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Automania/Repair & Maintenance
AUTO QUESTIONS AND ANSWERS FOR WEEK 15
by Bob Hagin
Q. We have a 1990 Nissan Maximum SE, with a V6 and an automatic transmission. We bought it in '95 with mileage of 195,000 miles and it now has 210,000. No major problems except for a new alternator and thermostat two years ago. The car tends to surge or jerk when shifting gears during acceleration when I step hard on the gas. Otherwise the shifting is smooth. Occasionally when I'm taking off from a stop light, the car stalls a bit. The car "pings" during the summer when the weather is hot. Also, I'm beginning to notice oil spots where we park the car. With this much mileage, how much more life is left in the car? What kind of major expenses should we be expecting? What kind of periodic maintenance should we be doing?
A. You or the former owner must have been doing something right to make it last 210,000 miles. If your Nissan pings in the summer, I'd suspect a carbon build-up in the cylinder heads. If this is the case (and there are ways to determine this via a compression test or a micro-video), the carbon can be removed without dismantling the cylinder heads. It could also be the cause of your stoplight stumble. At that mileage, I'd be suspicious of the life expectancy of the transmission, so you might want to have it drained and inspected for ferrous and brass debris in its pan. Have a full diagnostic service done so that a technician can look at things like the brakes, ball joints, etc. When a vehicle gets that many miles on it, the likelihood of a major failure increases, of course. Some of the parts in the electronic control system are pretty expensive and as far as I know, it's impossible to load-test them to evaluate their longevity.
Q. I own a 1985 Honda Accord SEi, with 132,000 miles and it's still going strong. Oil and filter are changed every 3000 miles, it uses no oil and it has no body rot. I have noticed lately, after driving a short distance, that I see vapor coming from out from under the hood and grille. Not much, but it's there. After a while it's gone but after leaving the car, I can smell that hot oil. I cannot find where it's coming from, although the vapors seem to be coming from the front part of the engine. Where should I look to find and correct the problem?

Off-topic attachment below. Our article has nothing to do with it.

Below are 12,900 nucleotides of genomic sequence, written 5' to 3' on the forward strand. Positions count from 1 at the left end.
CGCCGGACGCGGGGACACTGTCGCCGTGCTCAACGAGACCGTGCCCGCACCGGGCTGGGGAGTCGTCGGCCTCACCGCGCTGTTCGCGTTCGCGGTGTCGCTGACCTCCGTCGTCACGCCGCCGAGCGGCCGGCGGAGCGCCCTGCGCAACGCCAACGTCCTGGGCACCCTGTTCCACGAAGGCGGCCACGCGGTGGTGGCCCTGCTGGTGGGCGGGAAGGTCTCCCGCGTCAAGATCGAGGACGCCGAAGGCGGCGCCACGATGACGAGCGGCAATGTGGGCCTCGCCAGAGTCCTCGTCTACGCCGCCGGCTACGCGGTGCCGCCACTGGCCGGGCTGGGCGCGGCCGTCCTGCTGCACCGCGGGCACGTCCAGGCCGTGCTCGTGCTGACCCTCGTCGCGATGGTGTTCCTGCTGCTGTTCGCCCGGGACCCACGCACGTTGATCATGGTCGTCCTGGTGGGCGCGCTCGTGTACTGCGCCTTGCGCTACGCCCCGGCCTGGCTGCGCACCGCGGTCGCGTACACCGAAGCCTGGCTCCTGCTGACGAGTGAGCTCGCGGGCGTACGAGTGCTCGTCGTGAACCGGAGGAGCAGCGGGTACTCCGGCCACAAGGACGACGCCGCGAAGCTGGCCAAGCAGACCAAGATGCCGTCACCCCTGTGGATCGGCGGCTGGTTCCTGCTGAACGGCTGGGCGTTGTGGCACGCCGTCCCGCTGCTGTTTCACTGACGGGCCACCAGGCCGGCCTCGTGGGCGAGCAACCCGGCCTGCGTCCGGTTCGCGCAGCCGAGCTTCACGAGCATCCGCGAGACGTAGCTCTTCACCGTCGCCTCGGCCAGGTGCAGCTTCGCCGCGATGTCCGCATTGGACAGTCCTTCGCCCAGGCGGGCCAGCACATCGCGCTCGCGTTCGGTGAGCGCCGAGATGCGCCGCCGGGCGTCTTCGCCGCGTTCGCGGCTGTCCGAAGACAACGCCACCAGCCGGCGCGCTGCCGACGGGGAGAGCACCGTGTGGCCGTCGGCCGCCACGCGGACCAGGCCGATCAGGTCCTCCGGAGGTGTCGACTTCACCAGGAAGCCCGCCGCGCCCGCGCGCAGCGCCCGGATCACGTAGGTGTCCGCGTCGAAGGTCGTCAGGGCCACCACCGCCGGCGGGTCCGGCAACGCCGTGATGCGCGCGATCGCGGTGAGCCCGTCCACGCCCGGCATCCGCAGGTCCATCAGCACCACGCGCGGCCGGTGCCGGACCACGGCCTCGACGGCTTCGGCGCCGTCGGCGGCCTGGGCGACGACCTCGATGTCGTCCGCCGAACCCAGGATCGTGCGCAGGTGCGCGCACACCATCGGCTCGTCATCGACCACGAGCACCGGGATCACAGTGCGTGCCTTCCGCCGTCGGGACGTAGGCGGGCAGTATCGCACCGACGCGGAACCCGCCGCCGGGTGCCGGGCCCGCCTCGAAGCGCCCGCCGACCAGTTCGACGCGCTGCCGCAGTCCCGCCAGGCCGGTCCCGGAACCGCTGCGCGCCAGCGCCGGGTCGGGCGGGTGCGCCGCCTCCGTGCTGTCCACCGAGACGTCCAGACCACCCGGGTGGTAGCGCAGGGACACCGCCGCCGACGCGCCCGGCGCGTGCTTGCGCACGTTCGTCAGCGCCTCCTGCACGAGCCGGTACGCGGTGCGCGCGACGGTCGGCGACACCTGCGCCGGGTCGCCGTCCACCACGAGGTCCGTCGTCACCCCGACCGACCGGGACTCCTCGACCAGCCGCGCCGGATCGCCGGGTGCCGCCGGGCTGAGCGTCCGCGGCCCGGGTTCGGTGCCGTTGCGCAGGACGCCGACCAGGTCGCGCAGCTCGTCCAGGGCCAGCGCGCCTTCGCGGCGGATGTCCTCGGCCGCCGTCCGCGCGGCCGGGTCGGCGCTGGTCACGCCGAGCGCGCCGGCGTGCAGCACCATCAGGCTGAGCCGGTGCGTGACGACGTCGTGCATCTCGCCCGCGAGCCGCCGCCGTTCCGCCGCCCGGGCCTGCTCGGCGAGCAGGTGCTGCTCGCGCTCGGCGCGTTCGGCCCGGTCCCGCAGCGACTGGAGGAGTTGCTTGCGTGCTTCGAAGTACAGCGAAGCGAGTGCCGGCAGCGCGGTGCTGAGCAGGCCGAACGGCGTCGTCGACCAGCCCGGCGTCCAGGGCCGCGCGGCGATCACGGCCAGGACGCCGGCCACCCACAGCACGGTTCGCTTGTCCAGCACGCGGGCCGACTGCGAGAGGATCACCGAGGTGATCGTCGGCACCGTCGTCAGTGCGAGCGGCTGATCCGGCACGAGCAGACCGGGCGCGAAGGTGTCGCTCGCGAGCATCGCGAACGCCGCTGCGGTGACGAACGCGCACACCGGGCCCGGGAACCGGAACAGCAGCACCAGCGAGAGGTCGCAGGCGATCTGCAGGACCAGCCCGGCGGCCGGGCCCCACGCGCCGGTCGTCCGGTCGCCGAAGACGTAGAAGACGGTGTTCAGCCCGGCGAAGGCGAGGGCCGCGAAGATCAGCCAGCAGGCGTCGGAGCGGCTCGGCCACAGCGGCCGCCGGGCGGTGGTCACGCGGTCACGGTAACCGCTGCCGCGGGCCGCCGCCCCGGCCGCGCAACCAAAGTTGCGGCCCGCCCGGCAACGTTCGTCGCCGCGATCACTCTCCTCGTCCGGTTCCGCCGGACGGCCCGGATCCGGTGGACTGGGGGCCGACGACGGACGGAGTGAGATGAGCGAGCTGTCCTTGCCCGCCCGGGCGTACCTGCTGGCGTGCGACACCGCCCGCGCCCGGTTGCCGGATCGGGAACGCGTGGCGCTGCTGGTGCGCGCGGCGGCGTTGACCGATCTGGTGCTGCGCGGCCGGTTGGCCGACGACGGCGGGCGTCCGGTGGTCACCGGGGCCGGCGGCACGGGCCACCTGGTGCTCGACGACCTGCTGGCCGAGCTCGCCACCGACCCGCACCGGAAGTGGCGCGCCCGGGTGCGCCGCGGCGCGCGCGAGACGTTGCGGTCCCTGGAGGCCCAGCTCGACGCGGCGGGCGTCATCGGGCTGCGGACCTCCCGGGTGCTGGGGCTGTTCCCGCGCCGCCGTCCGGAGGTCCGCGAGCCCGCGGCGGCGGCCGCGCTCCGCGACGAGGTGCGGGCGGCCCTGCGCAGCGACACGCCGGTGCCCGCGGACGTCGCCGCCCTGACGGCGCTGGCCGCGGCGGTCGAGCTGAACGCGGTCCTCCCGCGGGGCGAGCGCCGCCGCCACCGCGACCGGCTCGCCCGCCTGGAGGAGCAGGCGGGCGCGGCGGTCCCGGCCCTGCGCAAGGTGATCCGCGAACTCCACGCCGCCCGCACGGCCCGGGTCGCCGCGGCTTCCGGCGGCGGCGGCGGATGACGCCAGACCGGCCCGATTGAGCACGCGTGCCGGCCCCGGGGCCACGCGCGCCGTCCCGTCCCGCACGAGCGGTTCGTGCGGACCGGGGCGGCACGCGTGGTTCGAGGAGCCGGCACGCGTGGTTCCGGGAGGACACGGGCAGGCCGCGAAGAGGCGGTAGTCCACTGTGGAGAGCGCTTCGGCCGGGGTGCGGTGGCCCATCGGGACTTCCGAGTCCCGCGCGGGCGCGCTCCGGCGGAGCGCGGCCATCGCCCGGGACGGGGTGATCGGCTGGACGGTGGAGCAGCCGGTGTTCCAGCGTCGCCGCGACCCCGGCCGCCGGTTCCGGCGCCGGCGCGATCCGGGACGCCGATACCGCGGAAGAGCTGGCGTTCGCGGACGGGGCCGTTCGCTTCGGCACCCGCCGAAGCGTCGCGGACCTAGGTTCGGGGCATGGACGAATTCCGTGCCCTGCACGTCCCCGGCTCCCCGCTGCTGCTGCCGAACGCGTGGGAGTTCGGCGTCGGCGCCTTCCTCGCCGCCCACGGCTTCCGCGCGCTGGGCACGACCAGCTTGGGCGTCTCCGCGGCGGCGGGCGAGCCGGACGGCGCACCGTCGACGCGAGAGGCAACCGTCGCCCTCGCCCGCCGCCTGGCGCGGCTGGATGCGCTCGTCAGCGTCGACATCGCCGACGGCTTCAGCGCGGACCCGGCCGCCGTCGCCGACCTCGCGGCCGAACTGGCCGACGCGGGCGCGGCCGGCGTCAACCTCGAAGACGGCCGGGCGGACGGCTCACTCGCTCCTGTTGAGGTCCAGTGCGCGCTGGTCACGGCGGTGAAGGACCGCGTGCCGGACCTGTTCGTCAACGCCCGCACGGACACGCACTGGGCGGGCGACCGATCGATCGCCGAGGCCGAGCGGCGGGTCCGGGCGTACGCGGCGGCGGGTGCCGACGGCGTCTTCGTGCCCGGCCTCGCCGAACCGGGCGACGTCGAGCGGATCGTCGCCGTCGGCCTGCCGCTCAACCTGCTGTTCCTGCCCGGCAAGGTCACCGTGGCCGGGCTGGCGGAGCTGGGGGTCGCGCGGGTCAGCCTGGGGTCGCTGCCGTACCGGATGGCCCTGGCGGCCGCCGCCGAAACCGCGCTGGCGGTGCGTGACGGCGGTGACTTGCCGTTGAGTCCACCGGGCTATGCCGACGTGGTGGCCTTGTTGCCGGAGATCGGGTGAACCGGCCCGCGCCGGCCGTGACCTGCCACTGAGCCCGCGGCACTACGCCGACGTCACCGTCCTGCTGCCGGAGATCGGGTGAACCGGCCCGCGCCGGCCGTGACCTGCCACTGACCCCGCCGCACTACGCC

A. Hot oil vapors coming out from under the hood usually leave some traces on the engine or on the floor of the garage. Oil that drips or leaks out of an engine usually does a pretty thorough job of coating the underside of the chassis. If you can get your Honda up on a lift, check it out and you may find traces of leakage. It's possible that what you're seeing and smelling is antifreeze. A slight leak may be dripping onto a hot manifold and boiling away. A coolant leak can be found by having the radiator system pressure tested and be sure to look at the area where the cylinder head contacts the engine block. I've seen almost invisible leaks develop there that don't affect performance.
Q. Our 1993 Volkswagen Golf has about 97,000 miles on it. We have had it maintained fairly well. It has been very reliable, but it now has a problem which may or may not be serious. It makes a clunking noise in the front end if I step on the brakes when I'm making a sharp right turn. It also sometimes makes the same sound when I'm backing out of our garage. I was told by our mechanic that it may need to have its wheel bearings replaced.
A. According to a Volkswagen bulletin, the problem is a lack of grease between the wheel bearings and the housings that they fit into and VW recommends that the bearings be replace with updated versions. If you have it looked into, your mechanic may recommend just greasing the bearings and their housings with a heavier grease.
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